Next, as I wrote some time ago in CityWatch, the hiring process that CalPERS followed in obtaining outside fiduciary counsel for the Board smelled to high heaven and resulted in the Board hiring a sleazeball Florida lawyer named Robert Klausner. He, by the way, isn’t even licensed in the State of California as an attorney, even though he’s been giving the Board legal advice!
It was within this context that I raised the question at the end of last week’s article, as to why CEO Ann Stausboll would suddenly retire at age 59 1/2 -- with the caveat that I am not a part of the 1%, so I don’t know what goes on in the minds of CEO’s making $300,000 per year or above. However, unless you are a safety employee, whose pensions are mostly based on a retirement age of 50, few people in CalPERS or any other California public sector pension plan retire at age 59 1/2. The trade-offs between age and benefit amount are simply too high. The “sweet spot” is usually age 62 and the 100% gold standard is age 65.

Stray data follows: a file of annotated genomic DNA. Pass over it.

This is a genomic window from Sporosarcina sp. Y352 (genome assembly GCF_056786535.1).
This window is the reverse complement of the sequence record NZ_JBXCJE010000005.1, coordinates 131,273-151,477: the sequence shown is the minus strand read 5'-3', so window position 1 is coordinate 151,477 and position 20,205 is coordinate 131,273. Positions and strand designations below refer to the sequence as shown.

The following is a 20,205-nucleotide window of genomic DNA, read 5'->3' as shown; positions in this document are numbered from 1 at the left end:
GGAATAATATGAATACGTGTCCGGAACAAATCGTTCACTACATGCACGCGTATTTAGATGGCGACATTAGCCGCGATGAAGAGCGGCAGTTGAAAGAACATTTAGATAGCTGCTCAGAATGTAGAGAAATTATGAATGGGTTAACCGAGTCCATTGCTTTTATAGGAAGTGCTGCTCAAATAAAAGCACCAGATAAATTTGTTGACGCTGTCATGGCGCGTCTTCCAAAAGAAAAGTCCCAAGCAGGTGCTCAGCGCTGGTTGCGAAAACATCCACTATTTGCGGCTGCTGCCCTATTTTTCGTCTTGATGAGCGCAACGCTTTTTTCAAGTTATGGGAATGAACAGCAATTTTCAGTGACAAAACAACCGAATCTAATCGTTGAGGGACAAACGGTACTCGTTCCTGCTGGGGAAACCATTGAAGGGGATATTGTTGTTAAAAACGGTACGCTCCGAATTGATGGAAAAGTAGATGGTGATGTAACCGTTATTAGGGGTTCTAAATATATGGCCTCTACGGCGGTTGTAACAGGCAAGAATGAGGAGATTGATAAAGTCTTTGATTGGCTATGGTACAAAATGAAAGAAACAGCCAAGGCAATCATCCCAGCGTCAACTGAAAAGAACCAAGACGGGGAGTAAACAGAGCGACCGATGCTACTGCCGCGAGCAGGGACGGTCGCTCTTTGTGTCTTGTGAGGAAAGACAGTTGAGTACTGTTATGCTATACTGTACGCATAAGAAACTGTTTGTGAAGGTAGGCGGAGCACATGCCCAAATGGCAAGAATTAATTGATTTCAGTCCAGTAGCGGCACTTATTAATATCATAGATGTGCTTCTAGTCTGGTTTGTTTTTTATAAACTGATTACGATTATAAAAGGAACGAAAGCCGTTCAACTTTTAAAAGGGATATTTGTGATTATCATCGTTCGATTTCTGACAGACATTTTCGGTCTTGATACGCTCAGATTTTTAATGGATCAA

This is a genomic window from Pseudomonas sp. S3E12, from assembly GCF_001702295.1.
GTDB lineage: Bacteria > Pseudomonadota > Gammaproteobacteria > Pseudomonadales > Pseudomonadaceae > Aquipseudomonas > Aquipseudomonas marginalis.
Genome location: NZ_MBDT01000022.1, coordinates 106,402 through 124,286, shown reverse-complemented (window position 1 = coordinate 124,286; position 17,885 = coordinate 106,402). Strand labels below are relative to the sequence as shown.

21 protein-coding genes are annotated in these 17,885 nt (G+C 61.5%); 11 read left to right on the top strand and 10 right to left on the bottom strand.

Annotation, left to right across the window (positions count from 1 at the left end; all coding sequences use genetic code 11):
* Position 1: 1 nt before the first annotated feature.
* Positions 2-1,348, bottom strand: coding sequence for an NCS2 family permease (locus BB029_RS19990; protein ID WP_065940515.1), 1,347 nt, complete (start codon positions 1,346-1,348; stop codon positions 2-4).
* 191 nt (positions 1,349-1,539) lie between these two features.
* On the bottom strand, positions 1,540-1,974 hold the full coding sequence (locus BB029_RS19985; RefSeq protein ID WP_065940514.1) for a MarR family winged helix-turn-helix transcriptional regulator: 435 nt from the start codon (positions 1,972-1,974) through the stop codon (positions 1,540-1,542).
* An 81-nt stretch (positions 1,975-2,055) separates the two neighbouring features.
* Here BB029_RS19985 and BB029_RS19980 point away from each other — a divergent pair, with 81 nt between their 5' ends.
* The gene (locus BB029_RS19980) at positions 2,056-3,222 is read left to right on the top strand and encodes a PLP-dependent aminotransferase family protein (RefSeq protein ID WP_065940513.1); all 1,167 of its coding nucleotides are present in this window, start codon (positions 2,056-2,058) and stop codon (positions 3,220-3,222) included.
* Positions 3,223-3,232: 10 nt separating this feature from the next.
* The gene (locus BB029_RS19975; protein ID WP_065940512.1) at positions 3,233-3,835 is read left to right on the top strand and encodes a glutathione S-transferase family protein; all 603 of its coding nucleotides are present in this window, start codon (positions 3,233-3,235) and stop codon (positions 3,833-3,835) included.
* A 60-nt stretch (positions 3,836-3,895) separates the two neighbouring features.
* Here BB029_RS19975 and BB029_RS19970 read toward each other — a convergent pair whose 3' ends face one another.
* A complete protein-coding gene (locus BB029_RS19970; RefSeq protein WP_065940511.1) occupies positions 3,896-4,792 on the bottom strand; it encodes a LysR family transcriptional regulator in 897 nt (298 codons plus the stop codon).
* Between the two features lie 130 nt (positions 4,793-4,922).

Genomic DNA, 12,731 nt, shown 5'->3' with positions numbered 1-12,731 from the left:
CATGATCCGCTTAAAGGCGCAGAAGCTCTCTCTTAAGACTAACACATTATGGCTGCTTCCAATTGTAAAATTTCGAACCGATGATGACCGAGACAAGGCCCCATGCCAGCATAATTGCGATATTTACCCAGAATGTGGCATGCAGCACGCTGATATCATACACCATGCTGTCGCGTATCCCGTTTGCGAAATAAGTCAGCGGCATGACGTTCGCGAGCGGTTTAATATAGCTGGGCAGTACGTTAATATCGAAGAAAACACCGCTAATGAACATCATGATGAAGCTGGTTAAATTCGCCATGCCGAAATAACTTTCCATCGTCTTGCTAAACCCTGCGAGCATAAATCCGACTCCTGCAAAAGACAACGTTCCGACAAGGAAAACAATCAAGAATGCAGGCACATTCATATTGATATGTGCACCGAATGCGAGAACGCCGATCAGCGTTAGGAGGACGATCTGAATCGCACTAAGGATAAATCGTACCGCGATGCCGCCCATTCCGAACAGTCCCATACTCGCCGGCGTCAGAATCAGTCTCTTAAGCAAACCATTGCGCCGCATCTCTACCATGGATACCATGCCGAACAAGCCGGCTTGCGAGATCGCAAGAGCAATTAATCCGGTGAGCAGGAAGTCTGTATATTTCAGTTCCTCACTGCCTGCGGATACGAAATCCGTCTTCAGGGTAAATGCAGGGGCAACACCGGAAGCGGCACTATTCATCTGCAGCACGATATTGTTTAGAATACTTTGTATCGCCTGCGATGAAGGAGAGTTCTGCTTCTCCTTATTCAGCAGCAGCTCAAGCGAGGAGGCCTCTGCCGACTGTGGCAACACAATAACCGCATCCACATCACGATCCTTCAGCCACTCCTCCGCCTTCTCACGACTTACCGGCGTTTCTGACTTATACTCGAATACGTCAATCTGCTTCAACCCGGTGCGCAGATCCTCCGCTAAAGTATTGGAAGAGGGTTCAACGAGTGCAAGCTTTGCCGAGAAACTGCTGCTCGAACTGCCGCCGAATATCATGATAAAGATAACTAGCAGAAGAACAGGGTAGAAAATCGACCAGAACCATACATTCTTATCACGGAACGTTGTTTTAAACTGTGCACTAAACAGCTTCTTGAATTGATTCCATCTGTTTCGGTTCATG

Finally, and we won’t know the answer to this question for some time, there is the fact that as her last major act prior to announcing her retirement, Stausboll brokered a real estate deal in New York City; a 51-story office building at 787 Seventh Avenue, to the tune of $1.9 billion. This in a frothy market.
RIABiz, a financial services advisory industry blog, evaluated her tenure at CalPERS with a big question mark.
Cracks and Attacks on CalPERS and Defined Benefit Plans in General
Quite aside from CalPERS’ ability to shoot itself in its collective foot, there are fundamental issues here that go to the core of our society and public service.
Remember, the cratering of our economy in 2007/08 by the financial services industry was not a one-off. If it were not for our government and the central bank (The Fed) handing out money at 0% like candy corn, and buying up most of their toxic assets, most of the financial services industry would have gone broke. And they are still being propped up by the Fed and our government, which has failed to jail a single one of the crooks that caused this catastrophe.